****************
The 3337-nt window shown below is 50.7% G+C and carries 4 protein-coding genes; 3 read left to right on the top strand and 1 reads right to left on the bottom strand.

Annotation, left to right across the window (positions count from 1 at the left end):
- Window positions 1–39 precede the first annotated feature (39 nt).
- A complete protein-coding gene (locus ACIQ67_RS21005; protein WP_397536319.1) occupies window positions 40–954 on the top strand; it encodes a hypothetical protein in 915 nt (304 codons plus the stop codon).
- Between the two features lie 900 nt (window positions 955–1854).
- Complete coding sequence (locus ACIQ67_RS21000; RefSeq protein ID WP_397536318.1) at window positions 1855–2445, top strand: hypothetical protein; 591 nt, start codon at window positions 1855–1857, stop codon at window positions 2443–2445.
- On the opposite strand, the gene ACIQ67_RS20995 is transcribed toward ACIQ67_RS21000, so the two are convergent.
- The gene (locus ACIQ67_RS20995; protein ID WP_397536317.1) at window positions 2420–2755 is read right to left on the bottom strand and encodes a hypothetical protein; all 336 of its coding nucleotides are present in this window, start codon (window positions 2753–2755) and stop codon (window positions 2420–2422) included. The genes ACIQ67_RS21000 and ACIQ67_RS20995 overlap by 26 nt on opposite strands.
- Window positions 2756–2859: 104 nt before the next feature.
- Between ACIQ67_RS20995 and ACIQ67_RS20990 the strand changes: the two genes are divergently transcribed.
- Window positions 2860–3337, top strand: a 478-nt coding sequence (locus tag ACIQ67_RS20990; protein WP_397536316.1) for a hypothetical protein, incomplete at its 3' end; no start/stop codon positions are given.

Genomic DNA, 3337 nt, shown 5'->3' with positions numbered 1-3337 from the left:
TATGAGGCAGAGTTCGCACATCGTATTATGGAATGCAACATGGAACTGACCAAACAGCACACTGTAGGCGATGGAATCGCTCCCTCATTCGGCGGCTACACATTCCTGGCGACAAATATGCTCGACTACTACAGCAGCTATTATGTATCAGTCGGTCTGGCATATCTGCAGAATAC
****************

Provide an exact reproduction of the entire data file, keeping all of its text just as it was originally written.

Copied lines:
The 3337-nt window shown below is 50.7% G+C and carries 4 protein-coding genes; 3 read left to right on the top strand and 1 reads right to left on the bottom strand.

Annotation, left to right across the window (positions count from 1 at the left end):
- Window positions 1–39 precede the first annotated feature (39 nt).
- A complete protein-coding gene (locus ACIQ67_RS21005; protein WP_397536319.1) occupies window positions 40–954 on the top strand; it encodes a hypothetical protein in 915 nt (304 codons plus the stop codon).
- Between the two features lie 900 nt (window positions 955–1854).
- Complete coding sequence (locus ACIQ67_RS21000; RefSeq protein ID WP_397536318.1) at window positions 1855–2445, top strand: hypothetical protein; 591 nt, start codon at window positions 1855–1857, stop codon at window positions 2443–2445.
- On the opposite strand, the gene ACIQ67_RS20995 is transcribed toward ACIQ67_RS21000, so the two are convergent.
- The gene (locus ACIQ67_RS20995; protein ID WP_397536317.1) at window positions 2420–2755 is read right to left on the bottom strand and encodes a hypothetical protein; all 336 of its coding nucleotides are present in this window, start codon (window positions 2753–2755) and stop codon (window positions 2420–2422) included. The genes ACIQ67_RS21000 and ACIQ67_RS20995 overlap by 26 nt on opposite strands.
- Window positions 2756–2859: 104 nt before the next feature.
- Between ACIQ67_RS20995 and ACIQ67_RS20990 the strand changes: the two genes are divergently transcribed.
- Window positions 2860–3337, top strand: a 478-nt coding sequence (locus tag ACIQ67_RS20990; protein WP_397536316.1) for a hypothetical protein, incomplete at its 3' end; no start/stop codon positions are given.

Genomic DNA, 3337 nt, shown 5'->3' with positions numbered 1-3337 from the left:
TATGAGGCAGAGTTCGCACATCGTATTATGGAATGCAACATGGAACTGACCAAACAGCACACTGTAGGCGATGGAATCGCTCCCTCATTCGGCGGCTACACATTCCTGGCGACAAATATGCTCGACTACTACAGCAGCTATTATGTATCAGTCGGTCTGGCATATCTGCAGAATAC